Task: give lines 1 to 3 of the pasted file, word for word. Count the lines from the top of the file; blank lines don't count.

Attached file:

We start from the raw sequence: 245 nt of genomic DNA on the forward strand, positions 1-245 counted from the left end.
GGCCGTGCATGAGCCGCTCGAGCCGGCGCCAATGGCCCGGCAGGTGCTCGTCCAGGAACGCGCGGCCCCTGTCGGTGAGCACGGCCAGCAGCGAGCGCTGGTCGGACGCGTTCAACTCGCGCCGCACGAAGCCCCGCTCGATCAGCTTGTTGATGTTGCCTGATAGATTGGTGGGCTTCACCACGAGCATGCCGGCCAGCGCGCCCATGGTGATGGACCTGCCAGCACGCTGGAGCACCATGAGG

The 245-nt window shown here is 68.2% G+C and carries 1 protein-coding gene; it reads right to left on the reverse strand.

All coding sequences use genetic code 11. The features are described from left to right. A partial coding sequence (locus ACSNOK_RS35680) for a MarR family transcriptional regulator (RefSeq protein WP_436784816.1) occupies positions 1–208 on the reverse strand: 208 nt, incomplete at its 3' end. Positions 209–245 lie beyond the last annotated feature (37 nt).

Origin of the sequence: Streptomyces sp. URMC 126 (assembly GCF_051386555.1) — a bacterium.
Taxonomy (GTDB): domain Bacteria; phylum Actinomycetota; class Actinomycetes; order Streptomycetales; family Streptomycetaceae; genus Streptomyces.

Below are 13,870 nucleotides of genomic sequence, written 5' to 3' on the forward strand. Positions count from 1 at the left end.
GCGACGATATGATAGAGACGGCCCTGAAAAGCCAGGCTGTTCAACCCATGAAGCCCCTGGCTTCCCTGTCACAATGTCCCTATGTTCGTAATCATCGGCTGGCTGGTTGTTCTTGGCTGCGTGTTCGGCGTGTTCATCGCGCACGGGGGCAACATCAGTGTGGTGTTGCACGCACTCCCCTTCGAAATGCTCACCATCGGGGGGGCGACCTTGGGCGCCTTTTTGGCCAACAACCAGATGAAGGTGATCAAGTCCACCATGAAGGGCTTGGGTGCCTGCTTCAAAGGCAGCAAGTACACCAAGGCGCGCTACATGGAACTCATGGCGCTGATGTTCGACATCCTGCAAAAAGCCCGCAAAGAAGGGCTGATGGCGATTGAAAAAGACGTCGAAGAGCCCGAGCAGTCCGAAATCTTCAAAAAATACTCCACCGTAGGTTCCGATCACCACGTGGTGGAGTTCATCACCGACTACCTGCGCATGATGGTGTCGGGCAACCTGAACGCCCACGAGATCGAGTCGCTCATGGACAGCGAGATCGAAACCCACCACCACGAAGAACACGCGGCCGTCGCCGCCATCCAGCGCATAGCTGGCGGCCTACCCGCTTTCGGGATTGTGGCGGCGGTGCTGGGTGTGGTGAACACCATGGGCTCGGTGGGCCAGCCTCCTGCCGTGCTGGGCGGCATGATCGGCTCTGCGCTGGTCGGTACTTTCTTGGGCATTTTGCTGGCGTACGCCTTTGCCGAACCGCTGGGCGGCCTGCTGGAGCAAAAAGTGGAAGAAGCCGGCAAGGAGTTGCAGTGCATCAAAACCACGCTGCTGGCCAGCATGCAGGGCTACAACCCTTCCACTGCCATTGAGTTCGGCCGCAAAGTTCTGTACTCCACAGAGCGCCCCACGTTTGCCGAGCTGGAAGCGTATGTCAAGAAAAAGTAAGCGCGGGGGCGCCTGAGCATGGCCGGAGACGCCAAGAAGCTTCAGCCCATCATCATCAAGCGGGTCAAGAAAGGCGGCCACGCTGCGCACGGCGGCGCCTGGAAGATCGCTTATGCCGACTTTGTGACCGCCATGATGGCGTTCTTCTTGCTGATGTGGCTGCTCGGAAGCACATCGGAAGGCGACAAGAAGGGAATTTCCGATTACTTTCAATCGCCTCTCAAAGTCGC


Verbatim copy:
We start from the raw sequence: 245 nt of genomic DNA on the forward strand, positions 1-245 counted from the left end.
GGCCGTGCATGAGCCGCTCGAGCCGGCGCCAATGGCCCGGCAGGTGCTCGTCCAGGAACGCGCGGCCCCTGTCGGTGAGCACGGCCAGCAGCGAGCGCTGGTCGGACGCGTTCAACTCGCGCCGCACGAAGCCCCGCTCGATCAGCTTGTTGATGTTGCCTGATAGATTGGTGGGCTTCACCACGAGCATGCCGGCCAGCGCGCCCATGGTGATGGACCTGCCAGCACGCTGGAGCACCATGAGG

The 245-nt window shown here is 68.2% G+C and carries 1 protein-coding gene; it reads right to left on the reverse strand.